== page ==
After being all but pronounced dead at the scene of the Manny Machado sweepstakes, the New York Yankees might have some new life.
ESPN’s Buster Olney reported on Wednesday that the Chicago White Sox, considered the favorite to land the All-Star infielder, offered the 26-year-old a seven-year, $175 million deal. It is the first known offer for Machado this offseason.
It’s a far cry from the $300 million that was expected by the baseball world and his representation during the Fall. Much of that has to do with questions of his commitment to the game and the way he hustles, or lack thereof.
Still, a contract that averages $25 million per year is a sizeable one. But it’s not unmatchable.
The Yankees have emitted the vibe that they won’t break the bank on Machado despite being one of three teams who had a meeting with him back in December (the White Sox and Philadelphia Phillies were the others). Chances grew even slimmer when a report from SNY’s Andy Martino somewhat obviously stated that Machado will sign with the highest bidder while not taking a discount to join the Yankees.
General manager Brian Cashman also made the corresponding moves to suggest that the Bronx Bombers were going to pass on a serious pursuit, signing Troy Tulowitzki and DJ LeMahieu to join Miguel Andujar, Gleyber Torres, and the recovering Didi Gregorius.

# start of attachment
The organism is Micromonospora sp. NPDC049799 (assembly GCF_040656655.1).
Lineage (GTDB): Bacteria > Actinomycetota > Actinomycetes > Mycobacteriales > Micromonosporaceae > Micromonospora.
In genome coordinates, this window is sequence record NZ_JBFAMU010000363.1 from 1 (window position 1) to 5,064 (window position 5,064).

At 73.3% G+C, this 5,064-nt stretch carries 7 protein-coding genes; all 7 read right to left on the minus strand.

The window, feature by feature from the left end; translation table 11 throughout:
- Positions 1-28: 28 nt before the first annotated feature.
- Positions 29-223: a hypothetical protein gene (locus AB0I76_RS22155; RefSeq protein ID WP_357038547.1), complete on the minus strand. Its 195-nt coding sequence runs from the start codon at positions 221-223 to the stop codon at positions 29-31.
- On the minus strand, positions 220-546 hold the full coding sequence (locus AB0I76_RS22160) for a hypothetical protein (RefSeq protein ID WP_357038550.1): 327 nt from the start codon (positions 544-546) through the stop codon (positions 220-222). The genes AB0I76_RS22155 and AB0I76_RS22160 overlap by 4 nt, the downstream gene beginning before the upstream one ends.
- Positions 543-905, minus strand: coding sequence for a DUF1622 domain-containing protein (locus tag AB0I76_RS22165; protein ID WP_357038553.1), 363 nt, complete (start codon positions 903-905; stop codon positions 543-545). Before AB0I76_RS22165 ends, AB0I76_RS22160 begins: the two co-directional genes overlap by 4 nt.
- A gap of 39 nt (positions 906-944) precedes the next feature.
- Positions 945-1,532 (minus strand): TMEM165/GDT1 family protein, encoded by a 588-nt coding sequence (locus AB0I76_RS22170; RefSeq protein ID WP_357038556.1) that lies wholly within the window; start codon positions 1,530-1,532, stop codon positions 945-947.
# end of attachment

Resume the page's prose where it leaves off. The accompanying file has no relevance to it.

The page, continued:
While it depends on what the Phillies have on the table, the Yankees might see the White Sox’s offer as an opening to re-open negotiations. And for such a big-market club like New York, it is almost expected that they swoop in.
However, management has made it known that they want to stay close to the $206 million luxury tax threshold, which they passed when signing LeMahieu to a two-year deal over the weekend. At the moment, they are around the $212 million mark.
Offering a contract that offers $25 million-to-$30 million a year for a bonafide star like Machado could be seen as a necessary risk to take for a Yankees team that is one big piece away from becoming overwhelming World Series favorites. Adding yet another infielder to the mix though would force them to shuffle their infield around, whether that means moving Miguel Andujar to first base or trading him altogether.